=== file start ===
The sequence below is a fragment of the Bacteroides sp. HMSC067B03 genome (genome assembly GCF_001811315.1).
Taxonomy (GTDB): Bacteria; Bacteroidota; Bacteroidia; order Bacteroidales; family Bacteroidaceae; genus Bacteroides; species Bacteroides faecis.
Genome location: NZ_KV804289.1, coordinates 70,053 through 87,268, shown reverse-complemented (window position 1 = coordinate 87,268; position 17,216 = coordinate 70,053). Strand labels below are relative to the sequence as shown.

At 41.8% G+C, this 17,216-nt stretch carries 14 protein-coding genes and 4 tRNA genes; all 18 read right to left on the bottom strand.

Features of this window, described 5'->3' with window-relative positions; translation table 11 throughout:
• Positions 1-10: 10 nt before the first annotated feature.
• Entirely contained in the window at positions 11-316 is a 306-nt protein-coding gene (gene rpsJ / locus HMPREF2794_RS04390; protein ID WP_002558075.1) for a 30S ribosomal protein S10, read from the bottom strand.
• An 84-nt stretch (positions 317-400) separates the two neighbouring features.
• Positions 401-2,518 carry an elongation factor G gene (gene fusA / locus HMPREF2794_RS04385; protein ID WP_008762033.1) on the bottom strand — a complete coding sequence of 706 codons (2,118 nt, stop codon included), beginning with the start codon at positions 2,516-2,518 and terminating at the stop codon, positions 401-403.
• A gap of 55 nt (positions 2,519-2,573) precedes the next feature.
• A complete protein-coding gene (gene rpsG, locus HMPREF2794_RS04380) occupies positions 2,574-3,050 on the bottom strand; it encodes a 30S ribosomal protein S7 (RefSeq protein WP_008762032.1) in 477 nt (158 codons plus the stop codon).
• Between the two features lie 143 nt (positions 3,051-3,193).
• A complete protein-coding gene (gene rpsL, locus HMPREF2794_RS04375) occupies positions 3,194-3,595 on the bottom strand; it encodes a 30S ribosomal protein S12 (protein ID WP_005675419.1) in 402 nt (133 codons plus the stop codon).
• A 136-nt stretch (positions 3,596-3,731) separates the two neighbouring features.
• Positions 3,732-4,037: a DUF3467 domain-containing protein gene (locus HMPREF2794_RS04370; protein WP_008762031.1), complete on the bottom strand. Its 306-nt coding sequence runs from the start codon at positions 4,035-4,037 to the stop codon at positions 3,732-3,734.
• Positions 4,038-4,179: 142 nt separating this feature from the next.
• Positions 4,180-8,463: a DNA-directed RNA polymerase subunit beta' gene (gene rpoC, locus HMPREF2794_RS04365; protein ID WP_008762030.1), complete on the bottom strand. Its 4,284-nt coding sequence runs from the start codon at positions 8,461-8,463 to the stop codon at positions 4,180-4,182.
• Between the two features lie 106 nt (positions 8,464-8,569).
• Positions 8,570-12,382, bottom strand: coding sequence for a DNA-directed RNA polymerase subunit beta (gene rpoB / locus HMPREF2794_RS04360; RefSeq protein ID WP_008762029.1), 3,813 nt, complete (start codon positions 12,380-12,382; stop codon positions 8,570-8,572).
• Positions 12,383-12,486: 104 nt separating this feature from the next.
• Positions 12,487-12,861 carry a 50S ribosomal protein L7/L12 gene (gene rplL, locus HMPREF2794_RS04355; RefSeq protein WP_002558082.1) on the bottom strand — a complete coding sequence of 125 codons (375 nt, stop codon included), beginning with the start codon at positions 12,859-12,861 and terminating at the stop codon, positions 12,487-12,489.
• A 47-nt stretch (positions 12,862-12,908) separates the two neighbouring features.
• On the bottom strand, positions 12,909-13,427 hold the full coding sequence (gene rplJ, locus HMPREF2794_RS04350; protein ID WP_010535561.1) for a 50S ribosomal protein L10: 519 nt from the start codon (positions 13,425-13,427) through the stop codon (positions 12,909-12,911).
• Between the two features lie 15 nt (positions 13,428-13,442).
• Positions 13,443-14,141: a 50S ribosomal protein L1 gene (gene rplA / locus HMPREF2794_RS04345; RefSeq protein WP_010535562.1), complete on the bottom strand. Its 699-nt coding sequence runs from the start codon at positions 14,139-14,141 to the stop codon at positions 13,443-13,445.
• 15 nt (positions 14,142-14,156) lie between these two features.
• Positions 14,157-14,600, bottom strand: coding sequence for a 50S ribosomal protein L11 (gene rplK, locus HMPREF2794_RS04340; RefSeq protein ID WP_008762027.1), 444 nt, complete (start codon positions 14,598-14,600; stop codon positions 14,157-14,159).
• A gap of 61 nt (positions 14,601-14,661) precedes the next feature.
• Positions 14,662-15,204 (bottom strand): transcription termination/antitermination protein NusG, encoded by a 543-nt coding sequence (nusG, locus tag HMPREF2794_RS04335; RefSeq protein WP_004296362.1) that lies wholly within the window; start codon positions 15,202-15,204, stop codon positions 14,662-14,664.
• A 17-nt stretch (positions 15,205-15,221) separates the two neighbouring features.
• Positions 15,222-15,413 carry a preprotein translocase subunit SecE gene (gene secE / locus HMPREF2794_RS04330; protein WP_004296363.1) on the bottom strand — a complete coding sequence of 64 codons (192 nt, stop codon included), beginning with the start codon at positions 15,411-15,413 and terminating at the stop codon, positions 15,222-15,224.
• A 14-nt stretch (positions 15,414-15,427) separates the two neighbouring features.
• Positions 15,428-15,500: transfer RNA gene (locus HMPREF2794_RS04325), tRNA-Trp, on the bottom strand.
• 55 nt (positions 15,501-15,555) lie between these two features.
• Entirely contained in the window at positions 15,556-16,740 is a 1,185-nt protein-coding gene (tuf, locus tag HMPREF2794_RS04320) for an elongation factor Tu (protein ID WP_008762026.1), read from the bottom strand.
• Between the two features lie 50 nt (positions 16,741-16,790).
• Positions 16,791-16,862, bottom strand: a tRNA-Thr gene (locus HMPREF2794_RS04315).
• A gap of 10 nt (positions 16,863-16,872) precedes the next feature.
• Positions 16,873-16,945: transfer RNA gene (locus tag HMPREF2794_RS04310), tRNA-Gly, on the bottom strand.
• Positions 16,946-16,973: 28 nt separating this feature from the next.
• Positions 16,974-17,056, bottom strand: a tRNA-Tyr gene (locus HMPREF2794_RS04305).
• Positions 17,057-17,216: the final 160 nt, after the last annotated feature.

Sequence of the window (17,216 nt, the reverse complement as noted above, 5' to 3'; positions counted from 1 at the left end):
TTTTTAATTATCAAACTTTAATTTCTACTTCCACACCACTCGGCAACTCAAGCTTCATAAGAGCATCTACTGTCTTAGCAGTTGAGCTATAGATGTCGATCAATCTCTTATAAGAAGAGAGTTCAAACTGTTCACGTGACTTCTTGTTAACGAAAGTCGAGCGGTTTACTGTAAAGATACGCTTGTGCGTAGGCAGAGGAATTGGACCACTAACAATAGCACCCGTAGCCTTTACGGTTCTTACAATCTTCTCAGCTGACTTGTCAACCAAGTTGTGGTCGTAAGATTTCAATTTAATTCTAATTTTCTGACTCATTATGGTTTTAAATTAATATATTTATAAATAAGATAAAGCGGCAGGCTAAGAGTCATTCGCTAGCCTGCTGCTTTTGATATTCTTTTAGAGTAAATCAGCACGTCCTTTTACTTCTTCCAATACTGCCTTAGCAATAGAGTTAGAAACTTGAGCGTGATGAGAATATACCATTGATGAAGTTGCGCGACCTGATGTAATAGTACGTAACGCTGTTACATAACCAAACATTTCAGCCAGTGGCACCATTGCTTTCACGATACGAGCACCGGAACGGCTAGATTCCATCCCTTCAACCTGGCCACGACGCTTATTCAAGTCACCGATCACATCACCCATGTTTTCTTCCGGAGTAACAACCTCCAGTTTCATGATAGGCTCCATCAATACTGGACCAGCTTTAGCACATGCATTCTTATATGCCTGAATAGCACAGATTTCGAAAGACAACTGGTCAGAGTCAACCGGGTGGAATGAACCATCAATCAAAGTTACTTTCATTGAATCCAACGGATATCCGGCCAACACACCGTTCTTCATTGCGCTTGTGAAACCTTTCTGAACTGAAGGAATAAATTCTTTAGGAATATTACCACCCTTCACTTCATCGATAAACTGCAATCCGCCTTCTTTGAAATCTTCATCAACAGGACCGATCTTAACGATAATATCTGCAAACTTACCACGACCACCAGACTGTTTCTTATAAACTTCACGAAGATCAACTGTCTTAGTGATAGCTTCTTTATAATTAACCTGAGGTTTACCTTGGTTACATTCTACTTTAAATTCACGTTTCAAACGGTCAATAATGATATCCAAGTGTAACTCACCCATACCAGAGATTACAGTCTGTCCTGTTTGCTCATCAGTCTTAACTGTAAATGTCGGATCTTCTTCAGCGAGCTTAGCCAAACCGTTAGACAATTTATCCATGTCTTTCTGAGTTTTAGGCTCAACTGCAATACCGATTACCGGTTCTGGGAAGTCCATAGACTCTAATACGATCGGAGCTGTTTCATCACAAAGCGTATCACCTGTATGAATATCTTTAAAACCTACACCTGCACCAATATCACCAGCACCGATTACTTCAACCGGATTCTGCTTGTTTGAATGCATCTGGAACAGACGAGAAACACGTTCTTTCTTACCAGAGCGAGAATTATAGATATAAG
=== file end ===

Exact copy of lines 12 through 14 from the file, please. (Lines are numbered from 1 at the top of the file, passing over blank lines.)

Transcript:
• Between the two features lie 143 nt (positions 3,051-3,193).
• A complete protein-coding gene (gene rpsL, locus HMPREF2794_RS04375) occupies positions 3,194-3,595 on the bottom strand; it encodes a 30S ribosomal protein S12 (protein ID WP_005675419.1) in 402 nt (133 codons plus the stop codon).
• A 136-nt stretch (positions 3,596-3,731) separates the two neighbouring features.